The gunman held many worshippers hostage for several hours while Afghan special forces, helped by international troops, tried to clear the building. At least one of the dead was a child.

Within hours, the Islamic State group claimed responsibility for the attack.

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SiRT investigating child pornography case that may involve RCMP officer

Nova Scotia’s police watchdog says an investigation is underway into a child pornography case that may involve an RCMP office.

Nova Scotia’s Serious Incident Response Team (SiRT) says it was contacted by the RCMP on March 3 concerning an “investigation they were conducting in relation to the possession of child pornography that may involve a member of RCMP in Nova Scotia.”

SiRT says it commenced an investigation into the matter on March 11 “when additional information became available.”

Few other details have been released.

The Serious Incident Response Team is responsible for investigating all serious incidents involving police in Nova Scotia, whether or not there is an allegation of wrongdoing.

The team can independently begin an investigation after a referral from a chief of police, the head of the RCMP in Nova Scotia or the Minister of Justice. It can also investigate after a complaint from the public.

The Police Act requires the director to file a public report summarizing the result of the investigation within three months after it is finished.

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Man jailed for killing armed robber in his own home by stabbing him 17 times

A man who killed an armed robber that broke into his and threatened to kill him has been jailed for five years.

Patrick Phinn, 49, stabbed Ronald Pattison, 38, 17 times at his home in Easterhouse, Glasgow, in September 2018.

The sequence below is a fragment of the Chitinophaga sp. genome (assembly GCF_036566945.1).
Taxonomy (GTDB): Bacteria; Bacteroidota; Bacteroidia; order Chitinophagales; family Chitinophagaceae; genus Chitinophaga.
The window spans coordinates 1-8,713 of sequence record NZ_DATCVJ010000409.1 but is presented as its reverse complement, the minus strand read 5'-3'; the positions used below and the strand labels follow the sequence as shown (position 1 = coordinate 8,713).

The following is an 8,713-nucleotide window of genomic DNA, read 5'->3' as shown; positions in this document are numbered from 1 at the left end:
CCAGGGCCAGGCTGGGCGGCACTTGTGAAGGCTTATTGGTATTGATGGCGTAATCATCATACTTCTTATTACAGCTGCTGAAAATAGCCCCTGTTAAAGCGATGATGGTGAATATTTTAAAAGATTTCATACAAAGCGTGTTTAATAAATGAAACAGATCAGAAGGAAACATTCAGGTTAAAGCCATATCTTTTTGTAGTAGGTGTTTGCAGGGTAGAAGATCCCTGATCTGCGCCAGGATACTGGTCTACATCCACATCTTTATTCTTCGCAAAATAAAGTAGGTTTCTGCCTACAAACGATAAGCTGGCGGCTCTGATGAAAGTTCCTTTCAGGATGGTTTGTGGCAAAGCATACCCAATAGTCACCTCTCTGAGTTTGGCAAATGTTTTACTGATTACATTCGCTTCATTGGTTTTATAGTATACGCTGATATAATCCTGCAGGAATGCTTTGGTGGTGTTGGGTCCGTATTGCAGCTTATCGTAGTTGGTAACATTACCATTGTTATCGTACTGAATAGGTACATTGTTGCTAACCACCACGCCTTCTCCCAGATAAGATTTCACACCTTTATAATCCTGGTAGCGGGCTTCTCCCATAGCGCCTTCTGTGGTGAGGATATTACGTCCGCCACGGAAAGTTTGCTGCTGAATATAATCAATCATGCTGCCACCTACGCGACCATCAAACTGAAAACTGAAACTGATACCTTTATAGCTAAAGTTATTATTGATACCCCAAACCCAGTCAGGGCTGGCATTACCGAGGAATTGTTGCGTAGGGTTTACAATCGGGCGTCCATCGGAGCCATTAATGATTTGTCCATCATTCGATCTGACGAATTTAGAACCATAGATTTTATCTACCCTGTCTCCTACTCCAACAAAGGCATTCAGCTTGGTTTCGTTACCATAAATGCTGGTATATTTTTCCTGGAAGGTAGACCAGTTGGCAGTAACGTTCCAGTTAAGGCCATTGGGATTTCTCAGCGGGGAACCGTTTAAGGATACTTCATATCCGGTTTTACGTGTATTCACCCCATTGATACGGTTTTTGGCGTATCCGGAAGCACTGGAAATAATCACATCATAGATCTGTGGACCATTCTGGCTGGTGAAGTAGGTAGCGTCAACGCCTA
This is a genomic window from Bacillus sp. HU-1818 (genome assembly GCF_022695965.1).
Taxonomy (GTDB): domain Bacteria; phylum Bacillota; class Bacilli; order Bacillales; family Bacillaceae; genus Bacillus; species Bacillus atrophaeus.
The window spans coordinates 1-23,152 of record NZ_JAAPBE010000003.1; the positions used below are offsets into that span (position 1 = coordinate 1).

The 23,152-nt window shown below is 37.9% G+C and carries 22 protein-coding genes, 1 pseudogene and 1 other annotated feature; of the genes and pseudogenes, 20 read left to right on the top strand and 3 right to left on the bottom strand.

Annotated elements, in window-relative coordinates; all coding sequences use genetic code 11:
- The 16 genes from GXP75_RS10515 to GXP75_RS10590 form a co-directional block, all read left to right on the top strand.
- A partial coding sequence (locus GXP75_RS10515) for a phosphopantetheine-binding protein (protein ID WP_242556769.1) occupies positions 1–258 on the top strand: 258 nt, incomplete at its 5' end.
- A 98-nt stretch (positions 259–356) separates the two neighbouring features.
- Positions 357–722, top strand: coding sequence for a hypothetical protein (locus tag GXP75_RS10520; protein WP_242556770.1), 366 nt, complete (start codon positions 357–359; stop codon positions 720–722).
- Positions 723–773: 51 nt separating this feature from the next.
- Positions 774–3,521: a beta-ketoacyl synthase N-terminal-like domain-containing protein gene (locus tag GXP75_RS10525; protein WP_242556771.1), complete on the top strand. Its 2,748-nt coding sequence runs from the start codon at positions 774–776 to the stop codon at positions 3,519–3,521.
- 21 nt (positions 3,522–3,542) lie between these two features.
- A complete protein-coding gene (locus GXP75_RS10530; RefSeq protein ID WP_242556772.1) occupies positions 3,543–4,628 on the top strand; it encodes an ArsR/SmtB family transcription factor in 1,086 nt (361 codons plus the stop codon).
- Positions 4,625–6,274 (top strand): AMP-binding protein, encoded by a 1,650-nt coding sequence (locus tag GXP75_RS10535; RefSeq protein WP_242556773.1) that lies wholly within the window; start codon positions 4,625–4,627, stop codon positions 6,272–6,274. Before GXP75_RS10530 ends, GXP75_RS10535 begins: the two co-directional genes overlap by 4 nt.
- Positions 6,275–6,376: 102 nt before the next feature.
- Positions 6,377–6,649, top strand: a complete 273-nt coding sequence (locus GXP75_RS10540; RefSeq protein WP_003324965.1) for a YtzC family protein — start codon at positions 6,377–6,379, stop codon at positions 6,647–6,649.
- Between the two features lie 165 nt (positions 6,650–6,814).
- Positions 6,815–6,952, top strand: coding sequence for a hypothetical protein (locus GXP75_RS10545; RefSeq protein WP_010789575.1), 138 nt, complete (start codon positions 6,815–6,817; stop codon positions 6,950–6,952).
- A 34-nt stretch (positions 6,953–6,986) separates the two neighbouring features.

The High Court in Glasgow heard Pattison had turned up at Phinn’s house demanding money when a fight broke out.

Pattison, who had a knife, threatened to kill the 49-year-old, and his partner, during the row, and Phinn grabbed a knife.

Phinn then lunged at Pattison, and stabbed him 17 times, killing him.

During the trial, Phinn claimed he acted in self defence, but a jury found he “went beyond what was necessary."

  • Witnesses relive horror as girl, 7, murdered in park while playing with mum and dad

Phinn was originally charged with murdering the 38-year-old, but a jury found him guilty of the reduced charge of culpable homicide.

During the trial, defence QC Tony Graham said: "Mr Phinn recognises the extremely serious nature of the crime of which he has been convicted, but I struggle to see how there could have been greater provocation.

"This man came into their home while they were watching the telly."

But Lord Matthews jailed him and told Phinn: "It is difficult to think of circumstances where provocation is more appropriate than this.

"This was extreme in the circumstances.

"However, the jury was satisfied that you went beyond what was necessary."